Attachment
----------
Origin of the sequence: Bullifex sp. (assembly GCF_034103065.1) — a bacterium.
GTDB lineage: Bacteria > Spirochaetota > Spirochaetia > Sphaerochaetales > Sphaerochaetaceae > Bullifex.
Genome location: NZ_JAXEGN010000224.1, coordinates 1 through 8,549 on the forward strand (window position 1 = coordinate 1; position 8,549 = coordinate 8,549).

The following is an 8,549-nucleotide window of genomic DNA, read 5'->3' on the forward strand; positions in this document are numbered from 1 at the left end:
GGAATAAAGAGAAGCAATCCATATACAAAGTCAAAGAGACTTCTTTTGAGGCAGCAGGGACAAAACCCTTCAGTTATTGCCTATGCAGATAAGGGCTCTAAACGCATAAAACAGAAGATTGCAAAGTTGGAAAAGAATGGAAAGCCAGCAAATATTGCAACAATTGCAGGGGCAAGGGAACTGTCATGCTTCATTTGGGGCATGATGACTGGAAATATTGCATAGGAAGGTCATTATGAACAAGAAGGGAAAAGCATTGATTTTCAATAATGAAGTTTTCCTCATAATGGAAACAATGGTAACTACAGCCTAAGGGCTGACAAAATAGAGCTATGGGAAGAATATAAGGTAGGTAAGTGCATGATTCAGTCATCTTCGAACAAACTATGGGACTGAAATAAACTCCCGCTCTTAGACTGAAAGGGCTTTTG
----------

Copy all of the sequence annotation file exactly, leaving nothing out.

Origin of the sequence: Bullifex sp. (assembly GCF_034103065.1) — a bacterium.
GTDB lineage: Bacteria > Spirochaetota > Spirochaetia > Sphaerochaetales > Sphaerochaetaceae > Bullifex.
Genome location: NZ_JAXEGN010000224.1, coordinates 1 through 8,549 on the forward strand (window position 1 = coordinate 1; position 8,549 = coordinate 8,549).

The following is an 8,549-nucleotide window of genomic DNA, read 5'->3' on the forward strand; positions in this document are numbered from 1 at the left end:
GGAATAAAGAGAAGCAATCCATATACAAAGTCAAAGAGACTTCTTTTGAGGCAGCAGGGACAAAACCCTTCAGTTATTGCCTATGCAGATAAGGGCTCTAAACGCATAAAACAGAAGATTGCAAAGTTGGAAAAGAATGGAAAGCCAGCAAATATTGCAACAATTGCAGGGGCAAGGGAACTGTCATGCTTCATTTGGGGCATGATGACTGGAAATATTGCATAGGAAGGTCATTATGAACAAGAAGGGAAAAGCATTGATTTTCAATAATGAAGTTTTCCTCATAATGGAAACAATGGTAACTACAGCCTAAGGGCTGACAAAATAGAGCTATGGGAAGAATATAAGGTAGGTAAGTGCATGATTCAGTCATCTTCGAACAAACTATGGGACTGAAATAAACTCCCGCTCTTAGACTGAAAGGGCTTTTG